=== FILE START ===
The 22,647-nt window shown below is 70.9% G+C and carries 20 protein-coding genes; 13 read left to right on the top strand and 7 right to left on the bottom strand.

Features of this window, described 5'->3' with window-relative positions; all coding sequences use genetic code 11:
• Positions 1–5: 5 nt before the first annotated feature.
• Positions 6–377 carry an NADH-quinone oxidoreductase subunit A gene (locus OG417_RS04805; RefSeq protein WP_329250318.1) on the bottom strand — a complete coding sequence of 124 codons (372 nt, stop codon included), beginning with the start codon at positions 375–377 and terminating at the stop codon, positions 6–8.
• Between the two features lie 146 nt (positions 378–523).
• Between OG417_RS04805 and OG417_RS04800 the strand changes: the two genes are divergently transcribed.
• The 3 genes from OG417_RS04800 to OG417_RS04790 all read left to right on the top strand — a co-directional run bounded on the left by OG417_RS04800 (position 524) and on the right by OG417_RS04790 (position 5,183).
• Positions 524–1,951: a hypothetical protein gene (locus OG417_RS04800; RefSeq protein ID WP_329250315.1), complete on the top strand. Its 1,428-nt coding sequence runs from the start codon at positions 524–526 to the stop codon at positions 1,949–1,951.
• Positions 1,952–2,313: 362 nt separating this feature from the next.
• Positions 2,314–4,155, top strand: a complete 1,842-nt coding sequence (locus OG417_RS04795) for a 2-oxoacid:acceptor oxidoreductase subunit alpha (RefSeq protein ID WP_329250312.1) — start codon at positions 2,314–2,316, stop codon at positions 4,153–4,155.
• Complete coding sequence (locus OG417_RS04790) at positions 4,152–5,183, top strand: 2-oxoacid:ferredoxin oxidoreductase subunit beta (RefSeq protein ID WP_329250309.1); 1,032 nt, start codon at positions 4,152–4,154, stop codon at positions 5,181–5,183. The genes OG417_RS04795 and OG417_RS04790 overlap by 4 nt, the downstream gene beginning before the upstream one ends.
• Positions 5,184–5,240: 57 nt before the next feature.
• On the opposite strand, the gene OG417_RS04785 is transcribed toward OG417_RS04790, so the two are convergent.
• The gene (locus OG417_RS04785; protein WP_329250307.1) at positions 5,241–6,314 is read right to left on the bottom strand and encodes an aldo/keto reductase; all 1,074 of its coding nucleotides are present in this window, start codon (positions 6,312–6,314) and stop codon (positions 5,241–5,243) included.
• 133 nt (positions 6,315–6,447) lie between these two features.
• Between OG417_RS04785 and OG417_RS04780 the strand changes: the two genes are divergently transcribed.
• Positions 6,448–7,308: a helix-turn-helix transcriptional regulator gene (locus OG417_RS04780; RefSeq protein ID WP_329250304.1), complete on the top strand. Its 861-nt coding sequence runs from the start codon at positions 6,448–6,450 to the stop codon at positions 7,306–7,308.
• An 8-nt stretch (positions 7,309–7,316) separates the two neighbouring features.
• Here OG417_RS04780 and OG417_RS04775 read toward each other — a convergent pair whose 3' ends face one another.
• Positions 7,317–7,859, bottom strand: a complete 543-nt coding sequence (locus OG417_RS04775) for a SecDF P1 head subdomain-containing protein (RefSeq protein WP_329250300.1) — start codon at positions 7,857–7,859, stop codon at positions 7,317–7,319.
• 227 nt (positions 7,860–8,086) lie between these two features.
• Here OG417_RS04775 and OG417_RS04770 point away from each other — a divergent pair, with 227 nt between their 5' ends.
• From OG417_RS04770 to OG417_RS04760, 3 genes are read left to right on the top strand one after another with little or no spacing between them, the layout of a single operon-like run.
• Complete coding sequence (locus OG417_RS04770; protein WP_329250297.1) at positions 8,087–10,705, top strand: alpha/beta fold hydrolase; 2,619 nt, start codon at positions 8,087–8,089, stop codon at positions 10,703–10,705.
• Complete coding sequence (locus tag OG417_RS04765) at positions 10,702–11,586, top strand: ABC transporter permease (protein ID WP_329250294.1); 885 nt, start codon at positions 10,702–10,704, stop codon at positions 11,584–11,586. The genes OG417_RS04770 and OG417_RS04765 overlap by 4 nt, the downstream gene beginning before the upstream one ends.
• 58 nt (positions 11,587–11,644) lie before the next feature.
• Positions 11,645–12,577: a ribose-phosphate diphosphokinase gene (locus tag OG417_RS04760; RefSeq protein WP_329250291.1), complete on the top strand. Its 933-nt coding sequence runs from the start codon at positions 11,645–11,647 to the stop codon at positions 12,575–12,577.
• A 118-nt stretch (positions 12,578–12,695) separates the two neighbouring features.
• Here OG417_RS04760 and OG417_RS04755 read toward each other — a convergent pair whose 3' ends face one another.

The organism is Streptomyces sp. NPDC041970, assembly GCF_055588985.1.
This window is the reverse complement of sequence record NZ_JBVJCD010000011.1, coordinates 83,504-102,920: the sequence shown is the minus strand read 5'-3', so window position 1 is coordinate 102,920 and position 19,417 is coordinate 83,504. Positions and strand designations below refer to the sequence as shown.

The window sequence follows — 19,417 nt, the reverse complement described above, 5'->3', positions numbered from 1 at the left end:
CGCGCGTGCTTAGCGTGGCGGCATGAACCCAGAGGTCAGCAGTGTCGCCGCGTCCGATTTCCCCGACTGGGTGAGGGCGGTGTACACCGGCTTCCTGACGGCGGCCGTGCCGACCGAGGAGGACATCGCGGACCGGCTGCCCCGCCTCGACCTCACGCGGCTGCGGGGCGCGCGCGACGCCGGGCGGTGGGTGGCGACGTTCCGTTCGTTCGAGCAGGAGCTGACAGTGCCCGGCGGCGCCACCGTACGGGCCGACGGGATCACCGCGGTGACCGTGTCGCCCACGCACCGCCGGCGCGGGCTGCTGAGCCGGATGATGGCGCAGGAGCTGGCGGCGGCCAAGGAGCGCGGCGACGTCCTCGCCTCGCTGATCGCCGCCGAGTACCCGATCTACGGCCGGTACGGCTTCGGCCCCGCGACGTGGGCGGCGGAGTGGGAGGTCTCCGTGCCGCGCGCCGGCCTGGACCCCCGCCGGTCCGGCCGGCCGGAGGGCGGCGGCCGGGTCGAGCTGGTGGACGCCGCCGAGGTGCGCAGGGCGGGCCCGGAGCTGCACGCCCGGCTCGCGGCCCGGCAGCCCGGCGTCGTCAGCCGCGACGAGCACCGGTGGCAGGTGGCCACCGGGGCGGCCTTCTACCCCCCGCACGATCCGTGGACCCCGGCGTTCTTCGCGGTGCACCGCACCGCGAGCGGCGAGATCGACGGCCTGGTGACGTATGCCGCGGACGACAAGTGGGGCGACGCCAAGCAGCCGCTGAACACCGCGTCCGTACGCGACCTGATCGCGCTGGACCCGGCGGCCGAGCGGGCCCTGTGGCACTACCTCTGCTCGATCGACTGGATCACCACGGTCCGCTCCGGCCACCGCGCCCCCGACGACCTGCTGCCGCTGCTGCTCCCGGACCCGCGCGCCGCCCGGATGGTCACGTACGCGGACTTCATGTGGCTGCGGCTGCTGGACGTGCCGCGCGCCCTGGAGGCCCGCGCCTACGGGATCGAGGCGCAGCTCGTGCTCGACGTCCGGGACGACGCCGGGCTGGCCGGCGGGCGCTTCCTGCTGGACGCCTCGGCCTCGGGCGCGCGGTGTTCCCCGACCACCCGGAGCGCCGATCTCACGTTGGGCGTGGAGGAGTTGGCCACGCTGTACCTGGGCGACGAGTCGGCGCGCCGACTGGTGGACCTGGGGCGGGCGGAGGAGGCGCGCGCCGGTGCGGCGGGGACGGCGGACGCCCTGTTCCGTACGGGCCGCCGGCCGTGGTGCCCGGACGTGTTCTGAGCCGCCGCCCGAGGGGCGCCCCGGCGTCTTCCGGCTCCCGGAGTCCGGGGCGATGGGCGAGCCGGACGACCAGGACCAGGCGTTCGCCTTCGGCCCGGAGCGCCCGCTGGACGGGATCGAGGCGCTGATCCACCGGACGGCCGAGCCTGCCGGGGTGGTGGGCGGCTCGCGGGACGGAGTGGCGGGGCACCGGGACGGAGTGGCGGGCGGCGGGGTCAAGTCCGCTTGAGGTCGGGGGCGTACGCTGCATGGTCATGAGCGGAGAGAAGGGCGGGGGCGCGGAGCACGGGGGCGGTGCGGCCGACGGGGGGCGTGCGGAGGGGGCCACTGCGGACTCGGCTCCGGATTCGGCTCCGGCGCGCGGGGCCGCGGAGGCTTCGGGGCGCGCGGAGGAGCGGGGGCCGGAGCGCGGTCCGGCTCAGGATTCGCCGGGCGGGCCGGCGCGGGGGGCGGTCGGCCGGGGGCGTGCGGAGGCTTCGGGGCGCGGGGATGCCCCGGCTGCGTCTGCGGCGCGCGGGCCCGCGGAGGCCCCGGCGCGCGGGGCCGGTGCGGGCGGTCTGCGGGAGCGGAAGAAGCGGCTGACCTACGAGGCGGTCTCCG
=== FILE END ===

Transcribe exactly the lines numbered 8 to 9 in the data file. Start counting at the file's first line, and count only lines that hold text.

• Positions 524–1,951: a hypothetical protein gene (locus OG417_RS04800; RefSeq protein ID WP_329250315.1), complete on the top strand. Its 1,428-nt coding sequence runs from the start codon at positions 524–526 to the stop codon at positions 1,949–1,951.
• Positions 1,952–2,313: 362 nt separating this feature from the next.